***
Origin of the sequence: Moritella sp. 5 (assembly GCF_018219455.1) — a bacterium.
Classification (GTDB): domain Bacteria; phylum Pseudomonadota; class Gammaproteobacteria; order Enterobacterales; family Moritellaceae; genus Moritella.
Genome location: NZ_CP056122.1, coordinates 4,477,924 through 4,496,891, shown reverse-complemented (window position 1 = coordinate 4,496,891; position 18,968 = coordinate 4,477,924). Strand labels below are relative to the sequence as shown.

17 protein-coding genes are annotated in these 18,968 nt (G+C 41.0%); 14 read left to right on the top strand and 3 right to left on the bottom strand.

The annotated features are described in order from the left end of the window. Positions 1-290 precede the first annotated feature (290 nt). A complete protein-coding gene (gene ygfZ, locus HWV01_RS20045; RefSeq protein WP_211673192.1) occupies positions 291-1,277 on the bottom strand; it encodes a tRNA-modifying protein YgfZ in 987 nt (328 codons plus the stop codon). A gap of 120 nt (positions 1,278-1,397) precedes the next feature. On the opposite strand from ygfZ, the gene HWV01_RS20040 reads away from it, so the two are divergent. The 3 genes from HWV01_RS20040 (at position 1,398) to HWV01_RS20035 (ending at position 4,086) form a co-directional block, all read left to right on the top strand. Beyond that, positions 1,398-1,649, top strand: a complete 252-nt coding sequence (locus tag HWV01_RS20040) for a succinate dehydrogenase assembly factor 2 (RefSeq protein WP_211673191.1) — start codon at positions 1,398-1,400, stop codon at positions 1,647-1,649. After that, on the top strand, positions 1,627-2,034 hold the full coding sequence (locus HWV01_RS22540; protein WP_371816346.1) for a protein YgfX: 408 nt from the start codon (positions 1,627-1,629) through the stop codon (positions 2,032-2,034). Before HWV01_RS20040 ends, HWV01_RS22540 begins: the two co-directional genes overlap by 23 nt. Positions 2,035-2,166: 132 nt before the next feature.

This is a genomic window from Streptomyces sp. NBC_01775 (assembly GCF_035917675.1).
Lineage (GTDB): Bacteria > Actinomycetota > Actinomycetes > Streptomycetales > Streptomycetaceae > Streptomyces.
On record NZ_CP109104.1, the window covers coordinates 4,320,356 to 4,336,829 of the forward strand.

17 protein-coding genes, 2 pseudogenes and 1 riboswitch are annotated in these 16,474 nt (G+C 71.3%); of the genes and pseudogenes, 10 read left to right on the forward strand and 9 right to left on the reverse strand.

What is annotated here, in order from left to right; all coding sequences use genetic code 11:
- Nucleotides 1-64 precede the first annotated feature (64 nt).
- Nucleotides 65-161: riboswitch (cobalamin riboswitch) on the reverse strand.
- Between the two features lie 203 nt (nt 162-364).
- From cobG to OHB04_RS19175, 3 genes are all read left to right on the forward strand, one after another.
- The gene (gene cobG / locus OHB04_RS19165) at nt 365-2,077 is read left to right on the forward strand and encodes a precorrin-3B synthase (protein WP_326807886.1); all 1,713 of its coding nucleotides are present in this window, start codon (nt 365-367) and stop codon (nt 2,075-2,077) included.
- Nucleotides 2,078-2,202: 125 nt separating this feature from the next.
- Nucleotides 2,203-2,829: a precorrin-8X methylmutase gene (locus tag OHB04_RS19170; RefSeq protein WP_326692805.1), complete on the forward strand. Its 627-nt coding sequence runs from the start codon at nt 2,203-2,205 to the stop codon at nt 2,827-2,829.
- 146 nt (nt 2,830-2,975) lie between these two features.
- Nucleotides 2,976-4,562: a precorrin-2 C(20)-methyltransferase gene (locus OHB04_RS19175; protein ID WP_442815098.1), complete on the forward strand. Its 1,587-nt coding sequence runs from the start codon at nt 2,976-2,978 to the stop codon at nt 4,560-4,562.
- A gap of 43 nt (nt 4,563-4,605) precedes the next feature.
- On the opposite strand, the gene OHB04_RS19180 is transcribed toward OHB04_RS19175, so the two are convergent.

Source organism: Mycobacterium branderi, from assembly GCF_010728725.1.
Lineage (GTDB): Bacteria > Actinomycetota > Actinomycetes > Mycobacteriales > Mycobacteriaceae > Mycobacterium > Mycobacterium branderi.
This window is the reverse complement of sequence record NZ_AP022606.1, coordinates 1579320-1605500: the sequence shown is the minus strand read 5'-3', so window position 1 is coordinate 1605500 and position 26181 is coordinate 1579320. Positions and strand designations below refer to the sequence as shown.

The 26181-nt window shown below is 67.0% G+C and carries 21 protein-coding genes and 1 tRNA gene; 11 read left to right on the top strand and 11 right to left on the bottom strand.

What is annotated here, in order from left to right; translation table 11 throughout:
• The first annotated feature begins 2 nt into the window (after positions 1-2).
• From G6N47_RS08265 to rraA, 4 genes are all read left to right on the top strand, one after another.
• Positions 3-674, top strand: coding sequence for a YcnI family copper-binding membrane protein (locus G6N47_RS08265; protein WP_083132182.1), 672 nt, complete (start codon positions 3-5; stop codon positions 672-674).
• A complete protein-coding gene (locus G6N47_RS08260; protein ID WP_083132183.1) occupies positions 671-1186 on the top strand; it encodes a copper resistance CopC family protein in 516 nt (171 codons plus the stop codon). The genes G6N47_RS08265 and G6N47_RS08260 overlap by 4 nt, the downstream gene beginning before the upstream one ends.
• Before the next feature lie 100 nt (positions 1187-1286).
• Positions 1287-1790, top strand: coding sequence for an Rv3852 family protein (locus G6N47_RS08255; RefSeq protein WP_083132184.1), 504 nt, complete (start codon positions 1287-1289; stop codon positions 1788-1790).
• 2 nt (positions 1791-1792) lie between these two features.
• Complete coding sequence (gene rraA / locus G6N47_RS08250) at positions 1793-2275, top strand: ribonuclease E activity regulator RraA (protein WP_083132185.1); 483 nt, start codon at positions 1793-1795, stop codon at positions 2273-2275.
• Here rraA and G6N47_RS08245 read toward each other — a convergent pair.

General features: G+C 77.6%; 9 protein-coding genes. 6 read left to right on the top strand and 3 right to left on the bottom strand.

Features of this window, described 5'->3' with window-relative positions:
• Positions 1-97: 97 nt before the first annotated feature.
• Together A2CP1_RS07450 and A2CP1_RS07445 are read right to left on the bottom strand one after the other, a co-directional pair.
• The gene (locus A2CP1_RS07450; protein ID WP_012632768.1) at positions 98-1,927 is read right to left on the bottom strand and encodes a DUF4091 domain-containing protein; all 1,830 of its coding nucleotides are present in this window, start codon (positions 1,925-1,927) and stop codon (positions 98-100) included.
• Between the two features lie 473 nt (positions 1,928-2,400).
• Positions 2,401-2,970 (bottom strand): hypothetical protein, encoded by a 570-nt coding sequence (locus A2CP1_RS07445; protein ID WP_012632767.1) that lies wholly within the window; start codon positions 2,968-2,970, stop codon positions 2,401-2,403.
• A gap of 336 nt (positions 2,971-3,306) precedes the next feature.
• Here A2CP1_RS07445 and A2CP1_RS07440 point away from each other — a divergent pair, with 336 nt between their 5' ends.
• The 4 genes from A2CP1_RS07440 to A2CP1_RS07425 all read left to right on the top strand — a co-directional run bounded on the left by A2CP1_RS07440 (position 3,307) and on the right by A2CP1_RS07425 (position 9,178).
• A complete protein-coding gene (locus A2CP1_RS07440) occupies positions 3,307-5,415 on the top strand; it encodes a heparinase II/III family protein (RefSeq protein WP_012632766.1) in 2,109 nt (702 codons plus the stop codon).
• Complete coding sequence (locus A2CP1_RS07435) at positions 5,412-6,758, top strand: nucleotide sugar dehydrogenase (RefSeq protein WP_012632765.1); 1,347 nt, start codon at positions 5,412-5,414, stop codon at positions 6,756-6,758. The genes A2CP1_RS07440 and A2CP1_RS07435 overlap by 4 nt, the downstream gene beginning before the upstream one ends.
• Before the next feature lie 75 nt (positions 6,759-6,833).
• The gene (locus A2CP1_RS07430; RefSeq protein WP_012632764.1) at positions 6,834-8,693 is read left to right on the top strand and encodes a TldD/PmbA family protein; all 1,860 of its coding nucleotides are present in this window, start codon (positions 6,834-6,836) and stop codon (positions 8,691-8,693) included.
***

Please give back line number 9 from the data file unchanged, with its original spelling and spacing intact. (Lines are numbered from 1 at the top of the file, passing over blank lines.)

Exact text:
17 protein-coding genes, 2 pseudogenes and 1 riboswitch are annotated in these 16,474 nt (G+C 71.3%); of the genes and pseudogenes, 10 read left to right on the forward strand and 9 right to left on the reverse strand.